Redlands drove through Vaporville and slowed at St. Philomena’s church. He looked up at the dark hill behind the church; a sharply cut bluff with a summit that stood even with the old stone steeple. He knew the way. Past the church, the street twists back and out onto the old river road. Tirawa’s city lights fade quickly in the shadow of the hill, and it was dark. He’d been up to the Albino Farm before, but he still needed his spotlight to find the turn-off. The “farm” was high on a sharp, wooded ridge that ran between the big river and my Vaporville neighborhood, up a twisting muddy road into a wooded area, through a clearing, and past some abandoned ramshackle houses where, by legend, the albinos once lived. Redlands had grown up in Tirawa so he knew the stories. He almost flashed his high beams to blind their pink little eyes. That was the customary way to insure safety when you took your girl up to the Albino Farm.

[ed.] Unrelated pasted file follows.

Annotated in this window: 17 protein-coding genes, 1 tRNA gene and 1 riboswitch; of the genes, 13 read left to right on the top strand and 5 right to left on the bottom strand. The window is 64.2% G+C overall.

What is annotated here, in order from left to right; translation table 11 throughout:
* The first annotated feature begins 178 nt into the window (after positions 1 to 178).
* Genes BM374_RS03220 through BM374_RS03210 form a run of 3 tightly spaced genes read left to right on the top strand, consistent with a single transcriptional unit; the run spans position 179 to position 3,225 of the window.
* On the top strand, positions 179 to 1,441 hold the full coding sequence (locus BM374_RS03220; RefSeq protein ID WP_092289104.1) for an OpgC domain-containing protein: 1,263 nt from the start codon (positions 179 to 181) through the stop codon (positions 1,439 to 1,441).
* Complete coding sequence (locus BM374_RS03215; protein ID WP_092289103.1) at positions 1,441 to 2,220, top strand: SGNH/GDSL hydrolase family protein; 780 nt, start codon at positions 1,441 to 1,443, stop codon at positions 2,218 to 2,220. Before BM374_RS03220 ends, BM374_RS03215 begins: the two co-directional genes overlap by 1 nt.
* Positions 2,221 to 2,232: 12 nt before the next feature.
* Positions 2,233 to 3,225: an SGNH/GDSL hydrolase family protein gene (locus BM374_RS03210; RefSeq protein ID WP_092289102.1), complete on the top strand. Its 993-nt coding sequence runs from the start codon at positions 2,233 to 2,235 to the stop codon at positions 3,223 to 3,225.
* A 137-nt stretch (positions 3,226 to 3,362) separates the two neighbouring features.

He turned the patrol car up a narrow path of tire ruts and drove a few hundred yards more up to a lookout. There’s a little empty gap there in the woods at the crest, room for three or four cars to park. And it’s only a few steps to the edge where the bluff falls away steeply. The view looks directly down on the rear of the old stone parish church. St. Philomena’s tall steeple pushes up from the mildewed roof of the sanctuary and looms, suspended out in space, even in height with the summit of the hill. On the pinnacle of the church’s tower there’s a huge cross with a particularly Mel Gibson-style Jesus. When the light is right, the gap from the cliff edge to the cross seems to shrink. Some kids on acid think they can make the jump. They can’t. Some kids think Jesus is smiling. He’s not.